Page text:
When we think of historical sites for making wine, inevitably names like France, Italy and Germany enter the conversation. As far as Georgia is concerned, it is mistakenly considered a mere infant in winemaking. We're not talking about the state on the east coast of the U.S. We're talking about the country on the west coast of Russia. However, there is some argument as to where the first wine was made. Georgia, Lebanon and Iran all lay a claim to that title because evidence exists that they were making wine some 8,000 years ago. Georgia, though, is widely considered the country where the first cultivation of domesticated grapes occurred, affirming its claim to be the birthplace of wine.
This wine is crafted by Lado Uzunashvlli, an 11th generation winemaker whose family started making wine in Georgia more than 100 years before the Russian revolution in the early 1900s. The wine is made from the grape, Saperavi-a household word in Georgia. It literally translates to "dye" and for good reason. It has one of the darkest red skins known amongst all the grapes in the world. This red blend, while using Georgia's most honored grape, also combines wine made from Georgia's traditional Qvevri (pronounced kewv-rees) vessels. All in all, it is an outright Georgian wine.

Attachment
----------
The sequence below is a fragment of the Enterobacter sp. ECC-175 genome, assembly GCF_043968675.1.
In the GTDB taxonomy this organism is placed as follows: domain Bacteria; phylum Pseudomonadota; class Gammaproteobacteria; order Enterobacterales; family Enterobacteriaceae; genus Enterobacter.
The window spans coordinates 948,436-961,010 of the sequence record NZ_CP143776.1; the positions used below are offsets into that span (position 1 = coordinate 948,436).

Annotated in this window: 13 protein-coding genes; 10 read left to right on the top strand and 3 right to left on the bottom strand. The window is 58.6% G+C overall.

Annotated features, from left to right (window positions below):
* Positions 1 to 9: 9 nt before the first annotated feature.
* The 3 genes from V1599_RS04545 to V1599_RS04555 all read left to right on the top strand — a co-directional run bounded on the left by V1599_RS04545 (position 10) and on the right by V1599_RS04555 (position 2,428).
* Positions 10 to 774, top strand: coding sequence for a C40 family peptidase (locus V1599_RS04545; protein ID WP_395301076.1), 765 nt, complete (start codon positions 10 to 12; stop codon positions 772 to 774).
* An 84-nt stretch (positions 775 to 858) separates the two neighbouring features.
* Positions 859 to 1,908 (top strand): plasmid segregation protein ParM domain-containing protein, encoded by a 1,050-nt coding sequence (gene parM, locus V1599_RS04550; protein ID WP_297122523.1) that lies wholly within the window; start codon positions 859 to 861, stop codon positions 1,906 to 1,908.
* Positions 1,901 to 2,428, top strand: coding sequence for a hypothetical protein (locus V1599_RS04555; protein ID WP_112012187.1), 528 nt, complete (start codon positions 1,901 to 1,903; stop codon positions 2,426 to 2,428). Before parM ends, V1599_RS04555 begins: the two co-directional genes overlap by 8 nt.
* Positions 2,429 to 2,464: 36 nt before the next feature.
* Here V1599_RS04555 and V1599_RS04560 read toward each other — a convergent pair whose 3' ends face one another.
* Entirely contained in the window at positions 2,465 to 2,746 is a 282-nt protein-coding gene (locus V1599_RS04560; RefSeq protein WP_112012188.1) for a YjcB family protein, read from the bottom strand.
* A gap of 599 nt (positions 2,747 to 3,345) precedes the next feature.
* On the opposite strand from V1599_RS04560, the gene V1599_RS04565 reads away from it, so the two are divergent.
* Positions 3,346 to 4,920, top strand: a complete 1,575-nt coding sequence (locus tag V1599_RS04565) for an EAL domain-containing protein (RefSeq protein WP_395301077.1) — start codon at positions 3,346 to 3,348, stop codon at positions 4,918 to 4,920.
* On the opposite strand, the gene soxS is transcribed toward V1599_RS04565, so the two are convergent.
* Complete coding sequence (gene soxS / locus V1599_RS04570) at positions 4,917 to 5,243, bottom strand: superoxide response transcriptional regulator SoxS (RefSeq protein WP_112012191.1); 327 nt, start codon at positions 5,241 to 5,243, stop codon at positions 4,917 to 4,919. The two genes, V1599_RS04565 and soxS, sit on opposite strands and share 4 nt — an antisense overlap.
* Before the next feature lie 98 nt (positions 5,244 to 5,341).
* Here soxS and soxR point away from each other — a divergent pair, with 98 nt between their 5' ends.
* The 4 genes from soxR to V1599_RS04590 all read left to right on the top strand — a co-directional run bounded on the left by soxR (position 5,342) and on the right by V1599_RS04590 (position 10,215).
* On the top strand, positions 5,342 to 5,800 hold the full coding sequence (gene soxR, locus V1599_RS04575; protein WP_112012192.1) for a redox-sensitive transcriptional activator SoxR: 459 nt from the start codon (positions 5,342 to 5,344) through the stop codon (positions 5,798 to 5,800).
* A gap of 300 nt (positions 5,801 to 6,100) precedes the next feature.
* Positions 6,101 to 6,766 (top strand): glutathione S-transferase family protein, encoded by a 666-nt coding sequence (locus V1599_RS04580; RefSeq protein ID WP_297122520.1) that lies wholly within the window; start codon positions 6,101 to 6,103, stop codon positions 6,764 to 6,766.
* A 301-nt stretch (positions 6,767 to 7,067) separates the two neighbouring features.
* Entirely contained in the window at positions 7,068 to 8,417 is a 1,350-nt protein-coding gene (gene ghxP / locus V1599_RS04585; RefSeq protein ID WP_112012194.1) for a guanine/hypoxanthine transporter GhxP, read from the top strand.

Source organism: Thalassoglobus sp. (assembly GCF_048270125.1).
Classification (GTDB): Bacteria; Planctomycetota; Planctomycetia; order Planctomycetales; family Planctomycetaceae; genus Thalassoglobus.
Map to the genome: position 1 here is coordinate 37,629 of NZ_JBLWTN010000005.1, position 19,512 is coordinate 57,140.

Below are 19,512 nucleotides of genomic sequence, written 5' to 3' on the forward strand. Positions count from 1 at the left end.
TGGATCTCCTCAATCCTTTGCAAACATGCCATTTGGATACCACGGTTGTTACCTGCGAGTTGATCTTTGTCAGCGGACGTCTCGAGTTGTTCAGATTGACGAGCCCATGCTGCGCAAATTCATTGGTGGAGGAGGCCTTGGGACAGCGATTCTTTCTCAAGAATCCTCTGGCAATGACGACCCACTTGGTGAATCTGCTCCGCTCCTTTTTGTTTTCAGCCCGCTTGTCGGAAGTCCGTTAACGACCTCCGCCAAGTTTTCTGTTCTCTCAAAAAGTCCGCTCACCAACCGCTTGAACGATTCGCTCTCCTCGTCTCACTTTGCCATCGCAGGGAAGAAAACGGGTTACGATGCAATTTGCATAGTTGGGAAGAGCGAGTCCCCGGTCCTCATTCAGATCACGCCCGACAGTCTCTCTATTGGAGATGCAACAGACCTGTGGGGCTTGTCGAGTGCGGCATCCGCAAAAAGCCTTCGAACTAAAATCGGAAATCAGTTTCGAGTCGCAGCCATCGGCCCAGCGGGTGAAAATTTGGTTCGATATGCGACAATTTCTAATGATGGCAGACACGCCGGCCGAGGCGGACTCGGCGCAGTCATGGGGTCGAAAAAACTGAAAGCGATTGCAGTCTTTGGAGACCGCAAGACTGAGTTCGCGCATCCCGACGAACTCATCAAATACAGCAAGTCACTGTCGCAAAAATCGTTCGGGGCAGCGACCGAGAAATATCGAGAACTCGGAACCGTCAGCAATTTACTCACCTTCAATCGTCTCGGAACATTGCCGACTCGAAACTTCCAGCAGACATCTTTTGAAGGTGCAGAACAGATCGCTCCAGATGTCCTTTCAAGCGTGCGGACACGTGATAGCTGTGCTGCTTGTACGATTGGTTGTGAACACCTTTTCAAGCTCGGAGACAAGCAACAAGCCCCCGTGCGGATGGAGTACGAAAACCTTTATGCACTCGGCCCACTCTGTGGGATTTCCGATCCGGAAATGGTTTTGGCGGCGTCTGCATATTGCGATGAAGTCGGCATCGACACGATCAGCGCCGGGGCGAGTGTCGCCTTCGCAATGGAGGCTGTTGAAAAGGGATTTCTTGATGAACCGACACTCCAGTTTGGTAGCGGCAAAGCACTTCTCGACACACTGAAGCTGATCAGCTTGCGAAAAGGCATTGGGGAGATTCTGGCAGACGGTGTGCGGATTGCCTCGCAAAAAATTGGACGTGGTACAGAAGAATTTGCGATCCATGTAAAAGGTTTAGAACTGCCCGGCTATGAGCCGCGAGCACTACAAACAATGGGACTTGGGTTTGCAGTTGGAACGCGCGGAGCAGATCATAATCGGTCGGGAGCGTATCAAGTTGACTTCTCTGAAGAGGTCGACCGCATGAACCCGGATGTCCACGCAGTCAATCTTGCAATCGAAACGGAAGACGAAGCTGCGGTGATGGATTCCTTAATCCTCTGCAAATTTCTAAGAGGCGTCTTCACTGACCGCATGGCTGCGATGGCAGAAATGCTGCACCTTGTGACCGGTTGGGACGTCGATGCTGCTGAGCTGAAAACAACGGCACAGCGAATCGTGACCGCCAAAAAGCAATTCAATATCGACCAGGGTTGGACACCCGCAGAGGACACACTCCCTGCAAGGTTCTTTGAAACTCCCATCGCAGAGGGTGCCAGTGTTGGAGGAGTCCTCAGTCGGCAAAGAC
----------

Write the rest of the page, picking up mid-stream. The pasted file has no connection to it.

As you would surmise from its name, the wine is opaque and that density is mirrored in the nose of reduced black plum and blackberry, as well as on the palate. The entire experience, however, is almost shocking because while you're expecting a soothing calmness, you are enveloped in a rich, sensuous elixir that could command the stage with wild boar sausages or a charred lamb loin.